This evidence review examines Scottish consumers’ awareness of and attitudes towards low-carbon heating technologies and the consumer drivers and barriers to their take-up.

Emissions from buildings account for around 20% of Scotland’s greenhouse gas emissions; lowering them will be essential for Scotland to achieve its net-zero emissions target by 2045 and is likely to require changes to the heating and hot water systems of nearly all homes and non-domestic buildings.

While growing, the proportion of non-electrical heat demand met by renewable heat sources in Scotland is low, reaching 6.3% in 2018. Deployment of low-carbon and renewable heating needs to increase significantly to achieve our climate goals.

Key findings

  • Broad concern about climate change is not driving widespread uptake of low-carbon heat.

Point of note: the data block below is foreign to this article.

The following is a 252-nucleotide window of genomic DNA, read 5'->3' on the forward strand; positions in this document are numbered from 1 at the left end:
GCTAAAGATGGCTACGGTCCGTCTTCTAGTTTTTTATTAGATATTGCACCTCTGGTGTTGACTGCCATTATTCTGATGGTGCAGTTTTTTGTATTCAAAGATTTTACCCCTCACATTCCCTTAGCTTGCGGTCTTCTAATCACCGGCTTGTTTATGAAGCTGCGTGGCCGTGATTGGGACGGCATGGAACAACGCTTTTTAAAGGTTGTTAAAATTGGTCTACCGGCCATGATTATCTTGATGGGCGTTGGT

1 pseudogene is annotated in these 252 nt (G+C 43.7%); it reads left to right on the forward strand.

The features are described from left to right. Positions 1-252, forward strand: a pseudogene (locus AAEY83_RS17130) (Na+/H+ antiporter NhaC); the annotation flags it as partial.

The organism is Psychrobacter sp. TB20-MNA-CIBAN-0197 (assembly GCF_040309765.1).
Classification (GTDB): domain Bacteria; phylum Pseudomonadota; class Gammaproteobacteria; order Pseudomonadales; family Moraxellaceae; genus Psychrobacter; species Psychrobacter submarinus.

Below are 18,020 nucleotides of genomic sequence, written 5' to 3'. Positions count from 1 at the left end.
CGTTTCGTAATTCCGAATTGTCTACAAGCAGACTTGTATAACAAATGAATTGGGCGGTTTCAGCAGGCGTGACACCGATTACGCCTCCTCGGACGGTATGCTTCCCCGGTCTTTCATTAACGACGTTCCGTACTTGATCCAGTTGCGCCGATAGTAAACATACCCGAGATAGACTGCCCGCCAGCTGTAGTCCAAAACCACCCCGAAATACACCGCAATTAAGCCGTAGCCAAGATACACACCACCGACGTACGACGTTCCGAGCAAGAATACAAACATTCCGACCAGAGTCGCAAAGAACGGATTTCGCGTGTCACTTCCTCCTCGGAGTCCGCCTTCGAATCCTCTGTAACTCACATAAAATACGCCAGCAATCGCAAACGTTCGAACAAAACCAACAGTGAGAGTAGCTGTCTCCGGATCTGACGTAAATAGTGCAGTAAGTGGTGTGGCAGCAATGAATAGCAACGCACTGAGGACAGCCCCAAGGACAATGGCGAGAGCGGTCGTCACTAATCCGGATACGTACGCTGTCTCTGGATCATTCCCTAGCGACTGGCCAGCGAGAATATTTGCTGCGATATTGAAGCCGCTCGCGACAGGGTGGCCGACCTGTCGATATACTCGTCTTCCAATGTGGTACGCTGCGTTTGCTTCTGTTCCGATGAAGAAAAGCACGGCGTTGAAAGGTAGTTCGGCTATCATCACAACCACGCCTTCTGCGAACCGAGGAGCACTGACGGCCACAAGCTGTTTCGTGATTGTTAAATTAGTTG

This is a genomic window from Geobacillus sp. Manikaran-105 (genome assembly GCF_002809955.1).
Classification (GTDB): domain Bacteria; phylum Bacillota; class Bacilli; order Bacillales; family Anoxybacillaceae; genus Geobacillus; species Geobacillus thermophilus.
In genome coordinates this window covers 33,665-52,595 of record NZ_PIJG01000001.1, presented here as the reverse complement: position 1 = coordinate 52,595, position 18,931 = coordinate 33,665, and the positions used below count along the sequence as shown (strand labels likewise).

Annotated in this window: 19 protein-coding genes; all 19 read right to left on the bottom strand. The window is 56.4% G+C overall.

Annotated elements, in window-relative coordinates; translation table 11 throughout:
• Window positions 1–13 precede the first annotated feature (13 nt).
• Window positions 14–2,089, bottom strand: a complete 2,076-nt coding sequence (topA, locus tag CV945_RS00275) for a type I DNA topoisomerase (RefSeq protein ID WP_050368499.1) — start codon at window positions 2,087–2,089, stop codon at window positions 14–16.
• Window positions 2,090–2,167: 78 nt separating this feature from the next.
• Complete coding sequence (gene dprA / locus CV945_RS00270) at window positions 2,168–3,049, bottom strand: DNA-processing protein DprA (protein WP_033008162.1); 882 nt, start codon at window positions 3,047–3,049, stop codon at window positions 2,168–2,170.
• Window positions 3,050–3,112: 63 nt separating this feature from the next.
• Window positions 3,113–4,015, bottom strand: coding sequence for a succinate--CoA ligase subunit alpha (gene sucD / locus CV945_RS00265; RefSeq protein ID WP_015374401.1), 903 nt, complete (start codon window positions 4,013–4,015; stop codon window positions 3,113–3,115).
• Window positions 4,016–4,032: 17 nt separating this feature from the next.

• Raising awareness of low-carbon systems may not be enough to drive uptake.
  • People can be put off switching to low-carbon heating systems.
  • There are two main factors that put people off low-carbon heating systems: the expected cost and uncertainty about performance.
  • The minority who have installed low-carbon heating tend to be motivated by environmental benefits.
  • Financial support persuades some to adopt low-carbon heat but is not key for all and is not enough to drive mass uptake alone.
  • The heating trade is an important source of information about heating systems.


  • Reduce the inconvenience and uncertainty of switching to low-carbon heat.
  • Help consumers discover what low-carbon heating options are suitable for them.
  • Proactively introduce the idea of low-carbon heating options.
  • Give consumers confidence they will be able to get the comfort they want for a predictable price.
  • Start with homes that are already suited to low-carbon heating systems, because they will need less work.
  • Encourage less suitable households to prepare their home for low-carbon heating.
  • Simplify the application process for financial support.